Parry Sound Memories
After reading Bill Chesters story about growing
up in the small town of Lucknow, Ontario, a story interlaced with
his memories of the CNR/CPR/ and the creamery cperations of Silverwoods
Dairy in that area, it surprised me to no end at how his memories
followed a remarkable similarity to that of my own when I was growing
up in Parry Sound, Ontario, with my almost identical memories of the
CNR/CPR/and creamery operations in our town.
The CNR had a spur line connected to the Imperial Oil
dock and tank farm on Georgian Bay which was a very busy spur line
in the 1930s, 40s and 50s. There was always two
switching crews daily, except for Sunday, and thousands of tank cars
of gasoline, fuel oil, and other merchandise were moved in and out
of that Spur line during WW2. Our Public school loaded several cars
of scrap paper on that same spur line, for the War effort during the
early 1940s, and used the proceeds to buy sports equipment and
motion picture cameras for our school. The CNR main terminus
in Parry Sound was originally a part of this Spur line beginning in
the summer of 1908, but was later relocated two miles south of Parry
Sound at South Parry during the 1920s.
And we had a Creamery operation in Parry Sound too. It was not as large as the Silverwood operation in Lucknow, and I worked there in the summer of 1950 prior to my employment with CP in May of 1951. And yes I wrapped butter, and yes, I was a real whiz at it and could fill a 50 pound box real quick. We would make 500 pounds per day with Cream from the surrounding area. I was 18 years old at the time, and on one occasion, while the head butter maker was at the local hospital having all his infected teeth removed, I ran the whole show by myself including pasteurizing the sour cream, churning, loading the finished butter on a gurney and putting it in the freezer, pumping the buttermilk out, wrapping the previous days 500 pound production which had now been hardened in the freezer, and finally, the clean up with steam from a rubber hose. In order to wrap butter quickly, I had to first grab a large stack of parchment wrapping paper the previous day, turn up a small section of the corner of each sheet, and when finished, put the wrappers in a large ceramic urn full of water. When wrapping began, I would remove a fist full of these wet wrappers and put them on a special wrapping bench. We had a little rubber thimble to put over the index finger, then place the pound of butter in the middle of the paper, grasp the turned up edge with the index finger and presto. The thumbs and all eight fingers were equally employed in this maneuver. It was amazing how quickly you could wrap 50 pounds of butter once you mastered the technique.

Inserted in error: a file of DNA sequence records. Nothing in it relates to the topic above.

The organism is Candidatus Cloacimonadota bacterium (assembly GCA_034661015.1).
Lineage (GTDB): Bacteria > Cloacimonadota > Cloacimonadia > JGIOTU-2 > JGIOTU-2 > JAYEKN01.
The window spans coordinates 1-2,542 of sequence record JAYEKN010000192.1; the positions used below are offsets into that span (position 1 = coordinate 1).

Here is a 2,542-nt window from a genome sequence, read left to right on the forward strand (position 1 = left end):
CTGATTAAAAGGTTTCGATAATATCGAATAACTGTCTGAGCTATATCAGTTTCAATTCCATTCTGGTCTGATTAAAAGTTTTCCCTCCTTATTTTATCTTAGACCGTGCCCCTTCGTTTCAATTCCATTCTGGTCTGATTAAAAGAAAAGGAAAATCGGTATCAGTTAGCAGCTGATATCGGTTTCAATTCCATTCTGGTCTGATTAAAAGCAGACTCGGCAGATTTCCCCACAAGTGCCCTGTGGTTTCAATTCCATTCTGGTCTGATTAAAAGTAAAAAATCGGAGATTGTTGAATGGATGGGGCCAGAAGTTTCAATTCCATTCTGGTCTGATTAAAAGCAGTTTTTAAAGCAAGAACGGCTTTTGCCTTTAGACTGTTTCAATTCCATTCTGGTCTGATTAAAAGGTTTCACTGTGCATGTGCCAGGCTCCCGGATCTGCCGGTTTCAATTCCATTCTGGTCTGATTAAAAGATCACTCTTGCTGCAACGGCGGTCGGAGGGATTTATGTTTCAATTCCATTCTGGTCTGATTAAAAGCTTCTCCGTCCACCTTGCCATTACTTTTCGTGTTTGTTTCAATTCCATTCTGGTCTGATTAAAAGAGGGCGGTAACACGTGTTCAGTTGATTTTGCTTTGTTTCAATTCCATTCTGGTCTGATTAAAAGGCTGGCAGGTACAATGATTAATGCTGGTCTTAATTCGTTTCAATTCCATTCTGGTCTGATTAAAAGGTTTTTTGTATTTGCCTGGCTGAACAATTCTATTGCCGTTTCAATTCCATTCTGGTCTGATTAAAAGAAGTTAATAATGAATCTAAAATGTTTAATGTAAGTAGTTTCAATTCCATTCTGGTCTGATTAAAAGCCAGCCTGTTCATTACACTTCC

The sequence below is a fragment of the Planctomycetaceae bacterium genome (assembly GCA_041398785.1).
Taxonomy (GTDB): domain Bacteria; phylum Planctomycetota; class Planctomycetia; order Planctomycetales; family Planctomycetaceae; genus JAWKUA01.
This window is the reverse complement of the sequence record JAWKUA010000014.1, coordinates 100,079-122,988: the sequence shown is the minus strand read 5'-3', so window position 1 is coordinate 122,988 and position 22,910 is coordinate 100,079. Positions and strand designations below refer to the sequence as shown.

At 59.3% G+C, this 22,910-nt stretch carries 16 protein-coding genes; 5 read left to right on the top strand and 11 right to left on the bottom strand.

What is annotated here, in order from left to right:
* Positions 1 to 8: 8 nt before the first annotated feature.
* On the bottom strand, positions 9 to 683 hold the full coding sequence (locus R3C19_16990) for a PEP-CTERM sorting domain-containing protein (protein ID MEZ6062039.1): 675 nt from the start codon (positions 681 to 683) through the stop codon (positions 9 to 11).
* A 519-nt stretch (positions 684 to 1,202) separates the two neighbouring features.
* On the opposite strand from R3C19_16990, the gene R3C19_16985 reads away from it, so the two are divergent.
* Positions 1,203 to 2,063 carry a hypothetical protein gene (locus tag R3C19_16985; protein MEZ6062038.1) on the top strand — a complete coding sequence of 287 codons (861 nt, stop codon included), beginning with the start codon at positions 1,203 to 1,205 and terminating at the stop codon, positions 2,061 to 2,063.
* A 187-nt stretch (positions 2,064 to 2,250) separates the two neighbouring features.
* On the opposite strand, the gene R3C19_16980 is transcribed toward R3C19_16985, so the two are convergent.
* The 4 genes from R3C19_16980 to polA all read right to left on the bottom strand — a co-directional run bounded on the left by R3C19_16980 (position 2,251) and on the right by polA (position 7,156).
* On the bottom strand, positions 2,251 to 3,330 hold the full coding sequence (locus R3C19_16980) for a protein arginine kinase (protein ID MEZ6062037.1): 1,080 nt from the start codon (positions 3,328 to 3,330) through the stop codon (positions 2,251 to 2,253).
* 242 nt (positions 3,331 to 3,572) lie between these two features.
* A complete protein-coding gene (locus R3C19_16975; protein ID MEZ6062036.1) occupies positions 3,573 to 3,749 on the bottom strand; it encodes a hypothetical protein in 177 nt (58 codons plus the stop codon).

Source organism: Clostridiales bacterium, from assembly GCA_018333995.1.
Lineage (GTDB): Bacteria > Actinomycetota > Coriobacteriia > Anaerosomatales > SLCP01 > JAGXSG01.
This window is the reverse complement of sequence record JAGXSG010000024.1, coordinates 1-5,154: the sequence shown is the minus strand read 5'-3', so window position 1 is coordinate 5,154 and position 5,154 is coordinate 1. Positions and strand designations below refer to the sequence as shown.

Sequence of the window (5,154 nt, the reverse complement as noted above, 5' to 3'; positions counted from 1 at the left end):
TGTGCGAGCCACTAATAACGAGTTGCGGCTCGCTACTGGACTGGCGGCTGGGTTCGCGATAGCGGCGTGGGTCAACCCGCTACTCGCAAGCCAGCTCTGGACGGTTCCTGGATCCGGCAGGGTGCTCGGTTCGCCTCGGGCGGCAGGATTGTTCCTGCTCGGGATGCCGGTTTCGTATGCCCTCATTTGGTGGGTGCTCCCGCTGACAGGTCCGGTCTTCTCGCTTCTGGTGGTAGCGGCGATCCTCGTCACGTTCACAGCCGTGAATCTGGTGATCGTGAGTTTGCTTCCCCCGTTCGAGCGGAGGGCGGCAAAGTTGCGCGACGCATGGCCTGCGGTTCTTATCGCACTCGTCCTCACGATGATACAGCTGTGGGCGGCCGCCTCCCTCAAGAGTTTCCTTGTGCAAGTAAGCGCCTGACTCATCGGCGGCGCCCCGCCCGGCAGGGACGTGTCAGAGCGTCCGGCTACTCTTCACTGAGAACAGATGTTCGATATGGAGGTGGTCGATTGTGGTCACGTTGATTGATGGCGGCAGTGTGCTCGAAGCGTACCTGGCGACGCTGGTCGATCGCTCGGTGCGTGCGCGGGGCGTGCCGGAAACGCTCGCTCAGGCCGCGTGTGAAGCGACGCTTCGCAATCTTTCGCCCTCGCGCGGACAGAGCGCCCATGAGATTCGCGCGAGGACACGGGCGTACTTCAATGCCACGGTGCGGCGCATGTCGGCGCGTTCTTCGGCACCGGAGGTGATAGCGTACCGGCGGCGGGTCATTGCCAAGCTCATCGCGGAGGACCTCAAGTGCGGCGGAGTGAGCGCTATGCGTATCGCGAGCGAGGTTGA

My sister and her husband (Jack Patterson, who had worked
at Lambton Yard Office in the 1950s), and myself, bought the
Georgian Bay Creamery in 1969 (I was working for GM in Windsor at
the time) and we ran it until about 1992 when we sold the wholesale
dairy business to our competitor in Parry Sound. We then operated
a Dairy Bar, Sub Post Office, and the Gray Coach Bus Terminal for
several more years. But like the T. Eaton Company, the creamery name
no longer exists in Parry Sound. The BIG guys like Neilson's now control
the milk business.